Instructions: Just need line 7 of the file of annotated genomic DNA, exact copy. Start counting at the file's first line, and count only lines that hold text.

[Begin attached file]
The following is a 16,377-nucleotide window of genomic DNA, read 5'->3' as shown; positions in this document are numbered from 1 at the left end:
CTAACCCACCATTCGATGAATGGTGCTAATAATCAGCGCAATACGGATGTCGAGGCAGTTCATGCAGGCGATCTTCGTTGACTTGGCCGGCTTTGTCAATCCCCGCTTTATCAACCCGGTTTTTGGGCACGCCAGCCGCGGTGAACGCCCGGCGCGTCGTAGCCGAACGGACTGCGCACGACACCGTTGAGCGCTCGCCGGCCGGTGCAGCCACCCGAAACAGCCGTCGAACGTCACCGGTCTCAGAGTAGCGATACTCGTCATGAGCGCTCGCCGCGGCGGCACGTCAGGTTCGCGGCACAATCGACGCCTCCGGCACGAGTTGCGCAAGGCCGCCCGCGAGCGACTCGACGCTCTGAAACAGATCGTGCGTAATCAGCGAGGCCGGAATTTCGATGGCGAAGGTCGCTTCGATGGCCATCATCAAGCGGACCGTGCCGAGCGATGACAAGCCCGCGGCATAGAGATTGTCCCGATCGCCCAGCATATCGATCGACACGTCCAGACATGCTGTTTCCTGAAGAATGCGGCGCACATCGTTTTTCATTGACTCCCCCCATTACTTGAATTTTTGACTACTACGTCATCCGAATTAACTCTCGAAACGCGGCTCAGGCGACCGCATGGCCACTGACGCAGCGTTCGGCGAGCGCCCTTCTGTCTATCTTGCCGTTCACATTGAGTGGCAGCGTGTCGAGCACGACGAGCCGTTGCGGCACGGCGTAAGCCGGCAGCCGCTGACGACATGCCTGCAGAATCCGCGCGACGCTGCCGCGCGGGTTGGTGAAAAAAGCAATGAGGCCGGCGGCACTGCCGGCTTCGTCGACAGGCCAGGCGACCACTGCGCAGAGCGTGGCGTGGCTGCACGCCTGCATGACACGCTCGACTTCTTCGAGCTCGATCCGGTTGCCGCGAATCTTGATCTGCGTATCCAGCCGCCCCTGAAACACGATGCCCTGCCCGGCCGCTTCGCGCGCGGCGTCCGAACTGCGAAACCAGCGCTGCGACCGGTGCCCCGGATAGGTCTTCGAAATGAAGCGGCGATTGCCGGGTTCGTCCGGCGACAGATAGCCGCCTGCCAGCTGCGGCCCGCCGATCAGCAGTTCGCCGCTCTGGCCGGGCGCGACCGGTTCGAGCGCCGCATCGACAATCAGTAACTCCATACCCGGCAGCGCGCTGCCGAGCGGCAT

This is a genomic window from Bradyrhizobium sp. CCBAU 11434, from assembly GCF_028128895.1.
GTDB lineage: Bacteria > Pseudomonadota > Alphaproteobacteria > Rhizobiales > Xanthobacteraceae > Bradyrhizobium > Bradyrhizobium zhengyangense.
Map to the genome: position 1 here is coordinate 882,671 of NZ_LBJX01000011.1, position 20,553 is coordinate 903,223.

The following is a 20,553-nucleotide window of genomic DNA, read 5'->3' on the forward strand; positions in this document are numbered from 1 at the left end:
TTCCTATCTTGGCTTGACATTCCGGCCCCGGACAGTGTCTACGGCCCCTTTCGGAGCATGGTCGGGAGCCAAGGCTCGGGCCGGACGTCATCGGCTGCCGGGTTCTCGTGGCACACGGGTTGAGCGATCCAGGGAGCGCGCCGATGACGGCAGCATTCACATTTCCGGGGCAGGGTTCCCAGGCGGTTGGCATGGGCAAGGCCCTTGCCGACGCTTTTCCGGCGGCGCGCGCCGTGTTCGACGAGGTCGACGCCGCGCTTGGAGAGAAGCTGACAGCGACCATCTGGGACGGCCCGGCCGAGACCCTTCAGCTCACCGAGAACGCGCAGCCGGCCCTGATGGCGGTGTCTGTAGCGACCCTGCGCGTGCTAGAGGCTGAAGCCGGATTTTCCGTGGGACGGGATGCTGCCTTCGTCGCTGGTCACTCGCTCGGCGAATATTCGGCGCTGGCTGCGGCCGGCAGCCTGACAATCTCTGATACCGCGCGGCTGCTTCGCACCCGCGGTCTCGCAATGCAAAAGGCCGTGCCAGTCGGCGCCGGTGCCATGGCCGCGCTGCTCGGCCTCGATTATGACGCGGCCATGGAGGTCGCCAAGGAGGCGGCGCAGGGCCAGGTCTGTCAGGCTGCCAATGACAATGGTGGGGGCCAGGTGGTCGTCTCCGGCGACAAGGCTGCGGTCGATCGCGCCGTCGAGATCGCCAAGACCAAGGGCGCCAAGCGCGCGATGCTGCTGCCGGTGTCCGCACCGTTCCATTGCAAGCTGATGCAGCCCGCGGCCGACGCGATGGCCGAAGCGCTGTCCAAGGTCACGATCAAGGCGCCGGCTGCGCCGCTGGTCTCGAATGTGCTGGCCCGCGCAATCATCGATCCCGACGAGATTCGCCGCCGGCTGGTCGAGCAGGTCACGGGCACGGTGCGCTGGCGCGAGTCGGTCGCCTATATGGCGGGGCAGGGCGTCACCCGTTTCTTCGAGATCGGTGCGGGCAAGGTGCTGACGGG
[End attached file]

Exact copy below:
TTCCTATCTTGGCTTGACATTCCGGCCCCGGACAGTGTCTACGGCCCCTTTCGGAGCATGGTCGGGAGCCAAGGCTCGGGCCGGACGTCATCGGCTGCCGGGTTCTCGTGGCACACGGGTTGAGCGATCCAGGGAGCGCGCCGATGACGGCAGCATTCACATTTCCGGGGCAGGGTTCCCAGGCGGTTGGCATGGGCAAGGCCCTTGCCGACGCTTTTCCGGCGGCGCGCGCCGTGTTCGACGAGGTCGACGCCGCGCTTGGAGAGAAGCTGACAGCGACCATCTGGGACGGCCCGGCCGAGACCCTTCAGCTCACCGAGAACGCGCAGCCGGCCCTGATGGCGGTGTCTGTAGCGACCCTGCGCGTGCTAGAGGCTGAAGCCGGATTTTCCGTGGGACGGGATGCTGCCTTCGTCGCTGGTCACTCGCTCGGCGAATATTCGGCGCTGGCTGCGGCCGGCAGCCTGACAATCTCTGATACCGCGCGGCTGCTTCGCACCCGCGGTCTCGCAATGCAAAAGGCCGTGCCAGTCGGCGCCGGTGCCATGGCCGCGCTGCTCGGCCTCGATTATGACGCGGCCATGGAGGTCGCCAAGGAGGCGGCGCAGGGCCAGGTCTGTCAGGCTGCCAATGACAATGGTGGGGGCCAGGTGGTCGTCTCCGGCGACAAGGCTGCGGTCGATCGCGCCGTCGAGATCGCCAAGACCAAGGGCGCCAAGCGCGCGATGCTGCTGCCGGTGTCCGCACCGTTCCATTGCAAGCTGATGCAGCCCGCGGCCGACGCGATGGCCGAAGCGCTGTCCAAGGTCACGATCAAGGCGCCGGCTGCGCCGCTGGTCTCGAATGTGCTGGCCCGCGCAATCATCGATCCCGACGAGATTCGCCGCCGGCTGGTCGAGCAGGTCACGGGCACGGTGCGCTGGCGCGAGTCGGTCGCCTATATGGCGGGGCAGGGCGTCACCCGTTTCTTCGAGATCGGTGCGGGCAAGGTGCTGACGGG